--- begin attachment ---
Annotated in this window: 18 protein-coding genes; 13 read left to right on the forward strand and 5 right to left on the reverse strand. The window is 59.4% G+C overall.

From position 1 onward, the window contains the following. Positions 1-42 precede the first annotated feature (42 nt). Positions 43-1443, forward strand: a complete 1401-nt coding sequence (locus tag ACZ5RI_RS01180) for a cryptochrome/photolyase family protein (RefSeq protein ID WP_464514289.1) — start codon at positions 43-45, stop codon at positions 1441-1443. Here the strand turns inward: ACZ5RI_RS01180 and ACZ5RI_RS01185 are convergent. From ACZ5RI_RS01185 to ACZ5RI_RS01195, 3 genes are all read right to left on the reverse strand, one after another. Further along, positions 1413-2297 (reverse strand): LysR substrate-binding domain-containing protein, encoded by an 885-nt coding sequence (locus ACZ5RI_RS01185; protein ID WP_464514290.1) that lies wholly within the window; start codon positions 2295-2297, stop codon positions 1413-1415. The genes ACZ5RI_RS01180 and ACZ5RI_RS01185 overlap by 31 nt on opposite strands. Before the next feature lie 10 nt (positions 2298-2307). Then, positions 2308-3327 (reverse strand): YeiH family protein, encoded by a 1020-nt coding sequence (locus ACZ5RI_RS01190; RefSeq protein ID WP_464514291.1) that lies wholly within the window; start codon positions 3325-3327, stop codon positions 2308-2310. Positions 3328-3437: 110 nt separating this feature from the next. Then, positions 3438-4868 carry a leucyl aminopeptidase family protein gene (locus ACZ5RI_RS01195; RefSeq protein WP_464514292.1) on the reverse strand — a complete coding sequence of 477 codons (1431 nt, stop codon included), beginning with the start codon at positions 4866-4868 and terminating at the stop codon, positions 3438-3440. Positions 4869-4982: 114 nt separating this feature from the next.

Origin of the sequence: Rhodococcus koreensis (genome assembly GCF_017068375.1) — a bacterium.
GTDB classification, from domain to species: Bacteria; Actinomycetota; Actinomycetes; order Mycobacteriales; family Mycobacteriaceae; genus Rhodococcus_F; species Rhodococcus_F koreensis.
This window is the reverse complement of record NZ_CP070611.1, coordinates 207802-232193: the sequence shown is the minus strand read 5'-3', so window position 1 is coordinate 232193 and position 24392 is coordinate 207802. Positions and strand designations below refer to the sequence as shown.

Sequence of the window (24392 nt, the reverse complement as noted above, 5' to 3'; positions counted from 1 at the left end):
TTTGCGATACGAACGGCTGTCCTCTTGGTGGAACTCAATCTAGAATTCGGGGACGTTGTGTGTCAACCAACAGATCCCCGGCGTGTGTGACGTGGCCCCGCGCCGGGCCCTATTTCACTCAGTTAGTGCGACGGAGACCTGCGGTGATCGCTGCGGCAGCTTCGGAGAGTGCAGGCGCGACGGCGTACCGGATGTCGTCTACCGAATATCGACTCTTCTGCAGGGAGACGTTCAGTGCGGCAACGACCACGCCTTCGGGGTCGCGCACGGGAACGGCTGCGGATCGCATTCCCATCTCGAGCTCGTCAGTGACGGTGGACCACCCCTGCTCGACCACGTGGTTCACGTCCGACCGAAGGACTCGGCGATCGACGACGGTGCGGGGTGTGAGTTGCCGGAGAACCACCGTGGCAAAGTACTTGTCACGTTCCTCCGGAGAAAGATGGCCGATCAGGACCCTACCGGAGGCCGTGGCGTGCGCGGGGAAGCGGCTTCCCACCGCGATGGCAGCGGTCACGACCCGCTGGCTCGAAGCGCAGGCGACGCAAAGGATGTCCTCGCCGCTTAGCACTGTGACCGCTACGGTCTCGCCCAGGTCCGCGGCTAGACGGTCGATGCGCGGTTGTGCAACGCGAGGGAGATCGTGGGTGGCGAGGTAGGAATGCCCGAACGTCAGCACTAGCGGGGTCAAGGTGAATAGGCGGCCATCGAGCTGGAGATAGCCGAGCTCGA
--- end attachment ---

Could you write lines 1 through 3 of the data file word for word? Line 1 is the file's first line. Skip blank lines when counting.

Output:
Annotated in this window: 18 protein-coding genes; 13 read left to right on the forward strand and 5 right to left on the reverse strand. The window is 59.4% G+C overall.

From position 1 onward, the window contains the following. Positions 1-42 precede the first annotated feature (42 nt). Positions 43-1443, forward strand: a complete 1401-nt coding sequence (locus tag ACZ5RI_RS01180) for a cryptochrome/photolyase family protein (RefSeq protein ID WP_464514289.1) — start codon at positions 43-45, stop codon at positions 1441-1443. Here the strand turns inward: ACZ5RI_RS01180 and ACZ5RI_RS01185 are convergent. From ACZ5RI_RS01185 to ACZ5RI_RS01195, 3 genes are all read right to left on the reverse strand, one after another. Further along, positions 1413-2297 (reverse strand): LysR substrate-binding domain-containing protein, encoded by an 885-nt coding sequence (locus ACZ5RI_RS01185; protein ID WP_464514290.1) that lies wholly within the window; start codon positions 2295-2297, stop codon positions 1413-1415. The genes ACZ5RI_RS01180 and ACZ5RI_RS01185 overlap by 31 nt on opposite strands. Before the next feature lie 10 nt (positions 2298-2307). Then, positions 2308-3327 (reverse strand): YeiH family protein, encoded by a 1020-nt coding sequence (locus ACZ5RI_RS01190; RefSeq protein ID WP_464514291.1) that lies wholly within the window; start codon positions 3325-3327, stop codon positions 2308-2310. Positions 3328-3437: 110 nt separating this feature from the next. Then, positions 3438-4868 carry a leucyl aminopeptidase family protein gene (locus ACZ5RI_RS01195; RefSeq protein WP_464514292.1) on the reverse strand — a complete coding sequence of 477 codons (1431 nt, stop codon included), beginning with the start codon at positions 4866-4868 and terminating at the stop codon, positions 3438-3440. Positions 4869-4982: 114 nt separating this feature from the next.

Origin of the sequence: Rhodococcus koreensis (genome assembly GCF_017068375.1) — a bacterium.